This was his first try at a Mexican food concept. People loved it.
But one day, “Somebody got sick. Then somebody else got sick. Then somebody else got sick. I thought, ‘Wow. What is this? What in the world?’”
Alvis closed the restaurant for two days, cleaning every square inch and everything in those square inches. He sent tomatoes – the ones used to make the salsa – to California to be tested. He spoke with state health experts. There was no answer to why some people – Alvis estimates two dozen – were becoming ill.
Finally – and perhaps just in time – Alvis found the answer. It came from a virus expert “who was up north somewhere.”
“She said, ‘David, what you have is the norovirus.’ She said, ‘It’s not you, it’s not your food, it’s not your employees. It could be anyone. It’s in the air.’”
Problem known. Solution needed.
“She said, ‘Go get you Clorox bleach and do a 10-to-1 formula. You spray down everything – your walls, everything you touch. Do your bathroom every hour on the hour, and your problem will go away.’ She knew exactly what she was talking about. The problem went away.”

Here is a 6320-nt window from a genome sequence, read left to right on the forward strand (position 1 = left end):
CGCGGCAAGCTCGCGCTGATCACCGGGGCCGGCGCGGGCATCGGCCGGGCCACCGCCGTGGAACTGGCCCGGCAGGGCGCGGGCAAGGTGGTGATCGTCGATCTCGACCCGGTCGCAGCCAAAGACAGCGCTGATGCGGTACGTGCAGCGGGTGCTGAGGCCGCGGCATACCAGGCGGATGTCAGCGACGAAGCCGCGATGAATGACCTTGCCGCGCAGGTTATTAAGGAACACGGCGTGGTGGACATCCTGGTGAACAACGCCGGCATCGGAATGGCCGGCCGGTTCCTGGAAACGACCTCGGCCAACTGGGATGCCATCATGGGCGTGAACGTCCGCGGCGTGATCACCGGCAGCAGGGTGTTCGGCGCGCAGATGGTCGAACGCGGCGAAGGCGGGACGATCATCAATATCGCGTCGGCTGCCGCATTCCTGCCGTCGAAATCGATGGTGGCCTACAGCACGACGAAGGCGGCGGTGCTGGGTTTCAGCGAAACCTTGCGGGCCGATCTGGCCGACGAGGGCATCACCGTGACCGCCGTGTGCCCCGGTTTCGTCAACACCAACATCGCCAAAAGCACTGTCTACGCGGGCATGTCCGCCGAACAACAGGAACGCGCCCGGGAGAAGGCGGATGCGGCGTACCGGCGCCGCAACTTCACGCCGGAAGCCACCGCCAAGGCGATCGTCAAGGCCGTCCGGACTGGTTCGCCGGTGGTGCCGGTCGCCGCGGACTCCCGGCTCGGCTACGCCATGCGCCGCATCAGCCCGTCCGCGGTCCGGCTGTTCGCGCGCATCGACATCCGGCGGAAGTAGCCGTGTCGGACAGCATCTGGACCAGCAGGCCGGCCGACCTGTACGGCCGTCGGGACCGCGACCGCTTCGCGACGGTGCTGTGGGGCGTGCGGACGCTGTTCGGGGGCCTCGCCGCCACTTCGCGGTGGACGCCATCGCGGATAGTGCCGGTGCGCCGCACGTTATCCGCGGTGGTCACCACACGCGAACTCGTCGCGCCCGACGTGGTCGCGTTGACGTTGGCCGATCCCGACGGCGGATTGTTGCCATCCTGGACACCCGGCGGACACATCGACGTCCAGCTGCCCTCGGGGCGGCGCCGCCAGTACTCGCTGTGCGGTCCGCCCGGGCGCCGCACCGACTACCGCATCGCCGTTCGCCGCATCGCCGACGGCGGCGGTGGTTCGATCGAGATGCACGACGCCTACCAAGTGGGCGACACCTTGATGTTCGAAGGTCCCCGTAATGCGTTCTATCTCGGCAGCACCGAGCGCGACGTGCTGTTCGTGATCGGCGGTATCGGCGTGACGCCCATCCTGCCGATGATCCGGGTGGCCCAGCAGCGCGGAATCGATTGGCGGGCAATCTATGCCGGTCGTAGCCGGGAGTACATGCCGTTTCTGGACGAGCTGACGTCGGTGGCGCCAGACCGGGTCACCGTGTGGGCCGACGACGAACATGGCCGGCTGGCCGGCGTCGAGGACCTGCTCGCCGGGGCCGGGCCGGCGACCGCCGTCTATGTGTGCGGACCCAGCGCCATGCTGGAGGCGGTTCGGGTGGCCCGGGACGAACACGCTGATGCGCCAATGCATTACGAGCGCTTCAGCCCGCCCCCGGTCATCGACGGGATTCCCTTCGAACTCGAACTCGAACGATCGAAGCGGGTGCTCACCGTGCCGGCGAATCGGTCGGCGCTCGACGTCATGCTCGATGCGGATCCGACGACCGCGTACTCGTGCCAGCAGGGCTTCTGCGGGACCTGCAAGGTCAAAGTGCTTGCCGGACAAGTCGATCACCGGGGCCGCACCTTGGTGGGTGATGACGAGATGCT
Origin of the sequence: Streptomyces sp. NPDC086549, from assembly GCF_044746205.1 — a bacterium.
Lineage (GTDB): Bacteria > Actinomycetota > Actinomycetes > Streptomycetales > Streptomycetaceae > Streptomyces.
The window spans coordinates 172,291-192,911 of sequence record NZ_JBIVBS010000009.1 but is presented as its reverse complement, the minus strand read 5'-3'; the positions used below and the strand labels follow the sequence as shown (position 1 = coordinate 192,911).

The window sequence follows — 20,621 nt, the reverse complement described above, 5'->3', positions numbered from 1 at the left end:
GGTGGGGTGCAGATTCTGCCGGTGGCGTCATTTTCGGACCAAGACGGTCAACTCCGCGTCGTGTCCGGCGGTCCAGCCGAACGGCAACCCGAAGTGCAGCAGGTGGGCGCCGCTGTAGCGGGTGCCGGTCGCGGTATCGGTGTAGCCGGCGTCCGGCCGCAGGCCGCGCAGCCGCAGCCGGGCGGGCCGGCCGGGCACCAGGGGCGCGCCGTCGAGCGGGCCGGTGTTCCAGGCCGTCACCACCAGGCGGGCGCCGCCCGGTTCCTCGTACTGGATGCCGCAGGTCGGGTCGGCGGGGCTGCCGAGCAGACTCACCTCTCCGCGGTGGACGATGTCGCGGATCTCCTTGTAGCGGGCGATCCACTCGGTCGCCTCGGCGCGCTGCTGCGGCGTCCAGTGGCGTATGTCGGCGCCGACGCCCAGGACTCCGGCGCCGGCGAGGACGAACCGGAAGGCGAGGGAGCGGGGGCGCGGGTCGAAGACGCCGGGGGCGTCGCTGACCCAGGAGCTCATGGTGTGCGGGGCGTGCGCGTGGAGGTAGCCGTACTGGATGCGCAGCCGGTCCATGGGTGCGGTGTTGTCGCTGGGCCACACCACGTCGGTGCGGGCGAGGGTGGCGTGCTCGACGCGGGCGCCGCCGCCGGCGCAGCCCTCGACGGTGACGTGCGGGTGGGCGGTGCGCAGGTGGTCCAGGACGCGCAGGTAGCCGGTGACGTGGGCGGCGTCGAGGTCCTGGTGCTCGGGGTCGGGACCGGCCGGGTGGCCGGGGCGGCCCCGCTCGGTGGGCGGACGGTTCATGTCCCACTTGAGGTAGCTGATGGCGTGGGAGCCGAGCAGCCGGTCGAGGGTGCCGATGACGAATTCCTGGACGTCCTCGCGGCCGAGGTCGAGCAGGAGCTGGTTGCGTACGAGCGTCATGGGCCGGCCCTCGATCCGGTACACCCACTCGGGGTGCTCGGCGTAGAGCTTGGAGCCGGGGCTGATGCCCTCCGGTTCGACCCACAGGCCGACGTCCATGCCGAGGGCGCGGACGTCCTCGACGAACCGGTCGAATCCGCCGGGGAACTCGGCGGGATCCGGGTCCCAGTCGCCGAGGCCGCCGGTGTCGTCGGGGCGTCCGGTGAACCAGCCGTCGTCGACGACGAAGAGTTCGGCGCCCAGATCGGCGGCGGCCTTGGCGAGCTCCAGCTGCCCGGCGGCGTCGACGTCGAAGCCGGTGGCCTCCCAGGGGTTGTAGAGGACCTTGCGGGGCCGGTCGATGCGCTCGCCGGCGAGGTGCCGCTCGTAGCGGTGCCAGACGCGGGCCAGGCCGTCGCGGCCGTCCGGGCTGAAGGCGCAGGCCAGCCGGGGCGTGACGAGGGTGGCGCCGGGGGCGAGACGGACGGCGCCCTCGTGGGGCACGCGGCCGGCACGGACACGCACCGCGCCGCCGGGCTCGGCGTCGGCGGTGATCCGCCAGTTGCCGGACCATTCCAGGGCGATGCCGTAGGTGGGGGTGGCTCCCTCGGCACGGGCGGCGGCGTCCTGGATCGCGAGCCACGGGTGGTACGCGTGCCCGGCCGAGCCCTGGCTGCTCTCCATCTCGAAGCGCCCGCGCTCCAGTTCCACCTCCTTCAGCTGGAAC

But not before rumors began to spread.
“This world we live in, with social media, a couple of people say something …”
But those “couple of people” were quickly outnumbered by supporters, thanks to the reputation Alvis and his restaurants had built.
“Everybody jumped in and said, ‘You’ve got to understand, he’s got the cleanest restaurant. The cleanest staff. The cleanest kitchens.’ Suppliers eat at my restaurant all the time, because they say, ‘He has the absolutely cleanest restaurant anywhere. The front of the house and the back of the house.’”
Today, Silver Star Cantina continues to thrive.
It was a different kind of obstacle – the lack of instant success – that threatened another of Alvis’ restaurants: Silver Star Smokehouse in Texarkana, which opened in 2015.
“We lost a lot of money the first two years,” Alvis said. “Because we had enough staying power, we rode it out. Then, it was announced a $227 million hospital was going to be built next door to us. The whole city is coming toward where my restaurant is. Here we are seven years later, and we’re just booming in Texarkana.”
ESTABLISHING THE CULTURE
Mark Mize had not been Silver Star’s director of operations very long when he first saw how Alvis treats his employees.